Cosmetology school stiffened NJ students and set to lose license, state says
The state attorney general’s office is seeking to suspend the license to operate a cosmetology school with four locations in New Jersey after a flood of complaints from frustrated students.
The Capri Institute of Hair Design reportedly closed in December 2021 – displacing around 250 students with less than two days’ notice – and refused to provide transcripts or tuition reimbursements, the office of the Acting Attorney General Matthew J. Platkin.
This made it “virtually impossible” to transfer students to another cosmetology school, the attorney general’s office said.
Capri Institute officials did not immediately respond to a request for comment.
Students were reportedly told via the Capri Institute website that the four sites – at Paramus, Clifton, Kenilworth and Brick – would reopen within 30 days. However, it took 45 days before the school began to “randomly” open certain sites, the attorney general’s office said.
While classroom instruction has resumed at three locations, their clinics have remained closed, allegedly preventing students from earning the clinical hours needed to become licensed cosmetologists and hairstylists in New Jersey.
The fourth site, in Brick, has not reopened, the attorney general’s office said.
“Students who pursue career studies to improve their job prospects or obtain a professional license have every right to expect a return on their financial investments,” Platkin said.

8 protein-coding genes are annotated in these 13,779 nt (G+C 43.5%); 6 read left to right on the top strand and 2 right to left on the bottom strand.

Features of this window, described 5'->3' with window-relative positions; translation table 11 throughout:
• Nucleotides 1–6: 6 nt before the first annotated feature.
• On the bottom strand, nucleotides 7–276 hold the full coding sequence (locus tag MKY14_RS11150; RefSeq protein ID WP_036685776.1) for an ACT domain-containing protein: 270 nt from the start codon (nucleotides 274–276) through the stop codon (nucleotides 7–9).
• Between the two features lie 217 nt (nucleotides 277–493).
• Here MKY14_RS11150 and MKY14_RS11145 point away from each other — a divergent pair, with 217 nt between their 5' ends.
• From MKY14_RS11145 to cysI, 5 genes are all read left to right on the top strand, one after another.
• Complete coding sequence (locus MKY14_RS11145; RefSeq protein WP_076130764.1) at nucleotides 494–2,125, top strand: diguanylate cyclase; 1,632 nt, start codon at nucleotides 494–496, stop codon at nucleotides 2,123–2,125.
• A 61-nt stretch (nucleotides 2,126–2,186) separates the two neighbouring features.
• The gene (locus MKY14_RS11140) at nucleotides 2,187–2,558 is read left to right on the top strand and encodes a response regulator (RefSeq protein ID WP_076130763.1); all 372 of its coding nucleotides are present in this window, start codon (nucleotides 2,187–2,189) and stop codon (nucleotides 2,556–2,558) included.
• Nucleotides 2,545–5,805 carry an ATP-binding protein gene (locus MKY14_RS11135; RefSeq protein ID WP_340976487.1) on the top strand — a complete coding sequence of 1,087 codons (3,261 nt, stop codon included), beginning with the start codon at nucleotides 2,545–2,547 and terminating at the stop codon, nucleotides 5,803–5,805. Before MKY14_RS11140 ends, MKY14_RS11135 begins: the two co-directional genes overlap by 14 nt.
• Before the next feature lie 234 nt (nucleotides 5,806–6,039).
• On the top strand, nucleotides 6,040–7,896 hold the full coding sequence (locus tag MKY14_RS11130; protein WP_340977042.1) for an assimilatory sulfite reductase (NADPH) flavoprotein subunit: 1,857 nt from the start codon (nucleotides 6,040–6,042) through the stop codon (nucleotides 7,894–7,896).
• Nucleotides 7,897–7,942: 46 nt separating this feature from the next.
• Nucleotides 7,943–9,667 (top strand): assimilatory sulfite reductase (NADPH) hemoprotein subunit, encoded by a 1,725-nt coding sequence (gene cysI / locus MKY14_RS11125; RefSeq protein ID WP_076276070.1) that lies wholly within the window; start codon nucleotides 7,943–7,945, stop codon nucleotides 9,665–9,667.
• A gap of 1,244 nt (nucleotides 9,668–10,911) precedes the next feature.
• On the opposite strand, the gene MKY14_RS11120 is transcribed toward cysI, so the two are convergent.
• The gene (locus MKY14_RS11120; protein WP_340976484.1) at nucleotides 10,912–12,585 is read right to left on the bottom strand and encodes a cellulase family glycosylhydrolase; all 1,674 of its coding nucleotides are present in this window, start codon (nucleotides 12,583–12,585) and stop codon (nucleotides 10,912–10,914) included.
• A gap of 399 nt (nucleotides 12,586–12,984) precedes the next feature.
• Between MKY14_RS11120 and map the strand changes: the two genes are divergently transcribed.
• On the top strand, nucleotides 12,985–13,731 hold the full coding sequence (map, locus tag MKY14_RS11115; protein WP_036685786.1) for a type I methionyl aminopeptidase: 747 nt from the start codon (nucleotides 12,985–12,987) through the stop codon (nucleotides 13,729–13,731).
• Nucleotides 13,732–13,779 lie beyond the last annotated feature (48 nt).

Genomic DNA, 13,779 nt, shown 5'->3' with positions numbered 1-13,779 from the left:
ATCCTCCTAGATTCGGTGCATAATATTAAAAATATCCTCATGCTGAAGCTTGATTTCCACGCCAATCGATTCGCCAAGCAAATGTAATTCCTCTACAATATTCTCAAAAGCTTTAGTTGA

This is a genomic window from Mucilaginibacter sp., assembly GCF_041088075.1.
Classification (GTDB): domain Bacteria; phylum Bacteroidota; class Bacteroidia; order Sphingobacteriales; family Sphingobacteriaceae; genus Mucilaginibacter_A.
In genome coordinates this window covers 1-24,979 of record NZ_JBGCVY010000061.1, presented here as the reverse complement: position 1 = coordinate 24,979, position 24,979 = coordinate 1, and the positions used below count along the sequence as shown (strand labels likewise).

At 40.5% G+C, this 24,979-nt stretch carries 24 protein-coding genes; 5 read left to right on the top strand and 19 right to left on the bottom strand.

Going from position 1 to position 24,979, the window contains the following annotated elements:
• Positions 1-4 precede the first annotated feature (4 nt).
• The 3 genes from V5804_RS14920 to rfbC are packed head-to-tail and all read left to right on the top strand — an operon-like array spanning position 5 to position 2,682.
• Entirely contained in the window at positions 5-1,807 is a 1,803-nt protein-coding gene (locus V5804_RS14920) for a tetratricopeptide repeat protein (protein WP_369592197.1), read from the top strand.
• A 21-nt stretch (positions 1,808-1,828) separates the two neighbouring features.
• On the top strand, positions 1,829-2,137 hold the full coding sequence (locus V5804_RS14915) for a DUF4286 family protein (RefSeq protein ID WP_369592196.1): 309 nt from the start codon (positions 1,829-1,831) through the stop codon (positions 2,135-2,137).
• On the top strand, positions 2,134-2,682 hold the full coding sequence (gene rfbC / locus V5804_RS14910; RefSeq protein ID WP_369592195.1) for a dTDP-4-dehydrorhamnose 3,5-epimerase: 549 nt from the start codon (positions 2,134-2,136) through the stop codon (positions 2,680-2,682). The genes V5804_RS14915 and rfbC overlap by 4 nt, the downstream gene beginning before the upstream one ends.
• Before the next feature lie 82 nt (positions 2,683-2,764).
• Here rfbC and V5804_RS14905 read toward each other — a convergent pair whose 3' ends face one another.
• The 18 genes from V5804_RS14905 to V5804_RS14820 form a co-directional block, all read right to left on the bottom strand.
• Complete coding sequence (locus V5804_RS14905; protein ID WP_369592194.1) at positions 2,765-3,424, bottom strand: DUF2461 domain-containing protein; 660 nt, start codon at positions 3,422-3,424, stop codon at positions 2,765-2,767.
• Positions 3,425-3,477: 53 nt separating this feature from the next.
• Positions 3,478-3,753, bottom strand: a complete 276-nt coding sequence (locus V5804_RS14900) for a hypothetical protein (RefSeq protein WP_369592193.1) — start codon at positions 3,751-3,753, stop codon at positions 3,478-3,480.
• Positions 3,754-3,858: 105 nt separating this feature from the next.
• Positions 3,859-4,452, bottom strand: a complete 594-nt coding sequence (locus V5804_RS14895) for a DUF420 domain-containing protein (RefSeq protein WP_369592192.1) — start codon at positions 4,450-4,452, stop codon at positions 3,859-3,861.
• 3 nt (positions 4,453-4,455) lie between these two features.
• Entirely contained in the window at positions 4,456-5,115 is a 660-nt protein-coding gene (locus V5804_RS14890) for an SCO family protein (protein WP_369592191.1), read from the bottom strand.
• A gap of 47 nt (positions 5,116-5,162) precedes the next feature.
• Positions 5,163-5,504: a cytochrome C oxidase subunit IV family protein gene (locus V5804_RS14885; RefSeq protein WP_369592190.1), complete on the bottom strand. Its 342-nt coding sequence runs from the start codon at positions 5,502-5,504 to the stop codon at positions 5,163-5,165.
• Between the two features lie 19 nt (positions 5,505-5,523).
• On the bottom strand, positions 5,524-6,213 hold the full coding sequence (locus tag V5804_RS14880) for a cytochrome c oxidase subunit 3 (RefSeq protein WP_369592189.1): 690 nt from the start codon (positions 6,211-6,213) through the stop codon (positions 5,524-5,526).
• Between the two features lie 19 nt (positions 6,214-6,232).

“When for-profit schools fail to deliver on their promise to provide students with the education and training needed to build successful careers in their chosen professions, we will hold them accountable,” he said.
Platkin said his office filed a lawsuit in Union County Superior Court against the Capri Institute, in addition to asking the State Board of Cosmetology and Hairstyling to immediately suspend its license to operate in New Jersey.
The Capri Institute is scheduled to appear before the state board at its meeting on Tuesday, said Lisa Coryell, a spokeswoman for the attorney general’s office.
The council is part of the state’s Consumer Affairs Division, which launched the investigation “following a flood of student complaints,” the statement from the attorney general’s office said.
Cari Fais, acting director of consumer affairs, said the students had paid thousands of dollars in tuition or incurred student debt, in an effort “to obtain a professional cosmetology and hairdressing license for improve their quality of life”.
“Due to the school’s alleged illegal conduct, that dream has been put on hold — possibly permanently,” Fais said.
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Rob Jennings can be reached at [email protected].